UnitedHealthcare may not cover ER care it deems nonemergent

UnitedHealthcare will begin denying some emergency department claims for its commercial members if an internal evaluation finds the services were nonemergent.

The policy, which takes effect July 1 in most states, is similar to Anthem's policy, under which the insurer reviews diagnoses after members' emergency room visits. If the condition is determined to be nonemergent, UnitedHealthcare may not fully cover the ER visit.

UnitedHealthcare will evaluate ER claims based on a patient's presenting problems, the intensity of diagnostic services performed, and other patient factors and external causes, according to the insurer.

If claims are denied, providers will be able to complete an attestation "if the event met the definition of an emergency consistent with the prudent layperson standard," according to UnitedHealthcare. The insurer will send a notice about an attestation electronically to the care facility.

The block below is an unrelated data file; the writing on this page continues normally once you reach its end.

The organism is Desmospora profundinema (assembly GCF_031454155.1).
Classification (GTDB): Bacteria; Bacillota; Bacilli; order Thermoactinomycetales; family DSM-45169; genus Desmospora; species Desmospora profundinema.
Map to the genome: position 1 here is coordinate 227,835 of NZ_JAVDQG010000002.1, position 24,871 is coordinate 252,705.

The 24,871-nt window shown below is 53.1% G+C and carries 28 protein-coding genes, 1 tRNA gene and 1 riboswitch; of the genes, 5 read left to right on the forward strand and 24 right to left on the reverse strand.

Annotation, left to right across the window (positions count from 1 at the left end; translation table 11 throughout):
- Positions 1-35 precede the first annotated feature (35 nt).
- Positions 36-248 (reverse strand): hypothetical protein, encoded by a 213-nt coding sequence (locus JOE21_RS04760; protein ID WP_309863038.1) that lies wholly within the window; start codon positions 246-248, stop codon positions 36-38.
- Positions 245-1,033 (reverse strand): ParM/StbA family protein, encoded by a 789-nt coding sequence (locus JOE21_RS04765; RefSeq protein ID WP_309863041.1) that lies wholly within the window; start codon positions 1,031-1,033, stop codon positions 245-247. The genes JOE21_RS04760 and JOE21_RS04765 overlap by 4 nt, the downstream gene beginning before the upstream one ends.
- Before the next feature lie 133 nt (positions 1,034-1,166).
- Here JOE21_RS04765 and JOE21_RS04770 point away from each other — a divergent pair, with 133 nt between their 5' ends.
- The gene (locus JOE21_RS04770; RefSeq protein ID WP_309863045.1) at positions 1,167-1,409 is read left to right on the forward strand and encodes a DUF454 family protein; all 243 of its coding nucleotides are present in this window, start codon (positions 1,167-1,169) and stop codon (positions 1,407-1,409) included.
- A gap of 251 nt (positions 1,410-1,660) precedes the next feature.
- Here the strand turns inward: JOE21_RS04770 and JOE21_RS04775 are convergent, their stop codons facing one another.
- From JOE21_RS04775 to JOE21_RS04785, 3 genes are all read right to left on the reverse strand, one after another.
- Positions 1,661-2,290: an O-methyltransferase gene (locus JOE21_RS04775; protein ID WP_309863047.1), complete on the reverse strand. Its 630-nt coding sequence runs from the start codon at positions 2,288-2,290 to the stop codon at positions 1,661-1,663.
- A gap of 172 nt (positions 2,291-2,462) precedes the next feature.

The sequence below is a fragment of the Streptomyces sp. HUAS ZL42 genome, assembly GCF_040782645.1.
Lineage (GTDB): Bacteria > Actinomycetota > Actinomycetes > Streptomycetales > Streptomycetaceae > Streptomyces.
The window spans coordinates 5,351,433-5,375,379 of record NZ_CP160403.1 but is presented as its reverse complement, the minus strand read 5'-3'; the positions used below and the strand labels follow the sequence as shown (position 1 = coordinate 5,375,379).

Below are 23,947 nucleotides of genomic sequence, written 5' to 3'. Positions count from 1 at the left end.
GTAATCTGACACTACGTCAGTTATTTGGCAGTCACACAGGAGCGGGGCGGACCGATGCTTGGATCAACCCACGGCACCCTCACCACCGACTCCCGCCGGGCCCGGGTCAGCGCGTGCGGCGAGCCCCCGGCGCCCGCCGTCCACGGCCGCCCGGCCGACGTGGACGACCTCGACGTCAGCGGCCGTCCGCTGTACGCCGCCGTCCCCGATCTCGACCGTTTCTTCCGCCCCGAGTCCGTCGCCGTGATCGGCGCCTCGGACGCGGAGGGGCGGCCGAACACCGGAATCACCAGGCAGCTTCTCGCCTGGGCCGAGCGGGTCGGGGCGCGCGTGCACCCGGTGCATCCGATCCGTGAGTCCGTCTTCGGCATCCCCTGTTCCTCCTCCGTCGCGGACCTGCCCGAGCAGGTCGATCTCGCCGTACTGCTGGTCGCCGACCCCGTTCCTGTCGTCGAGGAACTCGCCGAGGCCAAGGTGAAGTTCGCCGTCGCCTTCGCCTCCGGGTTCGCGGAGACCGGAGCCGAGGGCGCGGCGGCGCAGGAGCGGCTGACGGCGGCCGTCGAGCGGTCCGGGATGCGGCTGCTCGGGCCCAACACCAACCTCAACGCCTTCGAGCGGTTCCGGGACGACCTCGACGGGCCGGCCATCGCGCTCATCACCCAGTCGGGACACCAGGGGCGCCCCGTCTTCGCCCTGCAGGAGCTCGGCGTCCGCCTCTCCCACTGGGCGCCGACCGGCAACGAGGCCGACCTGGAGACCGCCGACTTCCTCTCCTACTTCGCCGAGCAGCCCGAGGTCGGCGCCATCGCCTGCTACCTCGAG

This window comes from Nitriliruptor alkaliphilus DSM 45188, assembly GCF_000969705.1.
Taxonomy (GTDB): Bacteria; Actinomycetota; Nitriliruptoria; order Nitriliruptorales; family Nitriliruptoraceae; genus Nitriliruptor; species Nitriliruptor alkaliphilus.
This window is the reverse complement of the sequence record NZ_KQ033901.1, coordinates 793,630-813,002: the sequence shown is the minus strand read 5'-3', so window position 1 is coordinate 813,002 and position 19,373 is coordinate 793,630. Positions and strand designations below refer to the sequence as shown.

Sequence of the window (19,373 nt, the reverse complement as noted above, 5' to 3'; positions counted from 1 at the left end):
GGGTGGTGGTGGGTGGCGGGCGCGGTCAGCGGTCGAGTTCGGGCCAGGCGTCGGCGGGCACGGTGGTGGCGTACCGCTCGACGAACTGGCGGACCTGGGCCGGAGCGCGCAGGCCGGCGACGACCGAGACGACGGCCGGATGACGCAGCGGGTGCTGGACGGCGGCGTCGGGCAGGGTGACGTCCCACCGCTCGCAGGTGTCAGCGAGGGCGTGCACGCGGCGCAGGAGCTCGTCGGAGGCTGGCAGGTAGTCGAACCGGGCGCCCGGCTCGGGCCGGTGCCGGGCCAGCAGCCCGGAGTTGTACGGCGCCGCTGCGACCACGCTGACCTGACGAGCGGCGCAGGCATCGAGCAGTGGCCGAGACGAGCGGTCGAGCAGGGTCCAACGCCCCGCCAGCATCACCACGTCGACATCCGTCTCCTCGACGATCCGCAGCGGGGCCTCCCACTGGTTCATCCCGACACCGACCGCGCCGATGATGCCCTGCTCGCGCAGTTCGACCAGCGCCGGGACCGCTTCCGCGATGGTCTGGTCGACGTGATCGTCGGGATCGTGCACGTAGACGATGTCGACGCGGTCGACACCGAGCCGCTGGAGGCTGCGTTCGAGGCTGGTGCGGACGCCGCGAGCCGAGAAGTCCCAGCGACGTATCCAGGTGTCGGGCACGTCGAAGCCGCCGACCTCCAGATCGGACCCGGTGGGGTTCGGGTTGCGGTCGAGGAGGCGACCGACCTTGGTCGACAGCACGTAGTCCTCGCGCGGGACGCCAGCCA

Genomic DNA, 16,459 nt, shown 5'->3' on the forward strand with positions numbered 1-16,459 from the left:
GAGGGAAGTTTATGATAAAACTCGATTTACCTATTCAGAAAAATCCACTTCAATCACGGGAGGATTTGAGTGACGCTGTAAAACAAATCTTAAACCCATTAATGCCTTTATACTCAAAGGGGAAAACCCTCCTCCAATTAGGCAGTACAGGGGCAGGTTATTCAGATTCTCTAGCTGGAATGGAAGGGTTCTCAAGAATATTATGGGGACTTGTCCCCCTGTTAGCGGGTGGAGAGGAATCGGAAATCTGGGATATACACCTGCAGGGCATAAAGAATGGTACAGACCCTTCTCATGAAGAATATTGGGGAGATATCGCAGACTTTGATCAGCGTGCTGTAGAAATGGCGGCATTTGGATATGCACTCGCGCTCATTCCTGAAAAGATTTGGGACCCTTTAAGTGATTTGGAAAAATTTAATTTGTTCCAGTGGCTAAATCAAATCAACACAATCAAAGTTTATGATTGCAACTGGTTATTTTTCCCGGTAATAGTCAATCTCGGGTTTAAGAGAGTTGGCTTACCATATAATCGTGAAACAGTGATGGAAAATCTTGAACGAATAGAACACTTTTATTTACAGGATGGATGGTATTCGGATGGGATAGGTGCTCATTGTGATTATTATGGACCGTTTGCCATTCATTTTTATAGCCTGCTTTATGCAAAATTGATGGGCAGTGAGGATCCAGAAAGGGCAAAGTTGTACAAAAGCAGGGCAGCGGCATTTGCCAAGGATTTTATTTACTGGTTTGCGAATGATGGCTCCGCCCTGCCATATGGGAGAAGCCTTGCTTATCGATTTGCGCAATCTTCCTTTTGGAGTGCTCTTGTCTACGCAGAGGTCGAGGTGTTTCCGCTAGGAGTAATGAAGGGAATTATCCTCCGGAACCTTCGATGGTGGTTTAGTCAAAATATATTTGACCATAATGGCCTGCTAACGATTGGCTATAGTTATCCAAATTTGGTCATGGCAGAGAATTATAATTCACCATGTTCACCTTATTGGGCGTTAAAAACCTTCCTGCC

"If the attestation is submitted within the required time frame, the claim will typically be processed according to the plan's emergency benefits," according to UnitedHealthcare.

Retroactive denial policies for ER care have drawn criticism from provider groups, who argue the policies violate federal law. A 2018 study of Anthem's policy found it could land 1 in 6 patients with denied claims if widely adopted, according to JAMA Network.

An investigation from The New York Times found that Anthem denied more than 12,000 emergency care claims from patients in Missouri, Georgia and Kentucky in the second half of 2017 on the grounds they were "avoidable," but ended up paying most of the claims anyway when they were challenged.

Copyright © 2024 Becker's Healthcare. All Rights Reserved. Privacy Policy. Cookie Policy. Linking and Reprinting Policy.


Top 40 articles from the past 6 months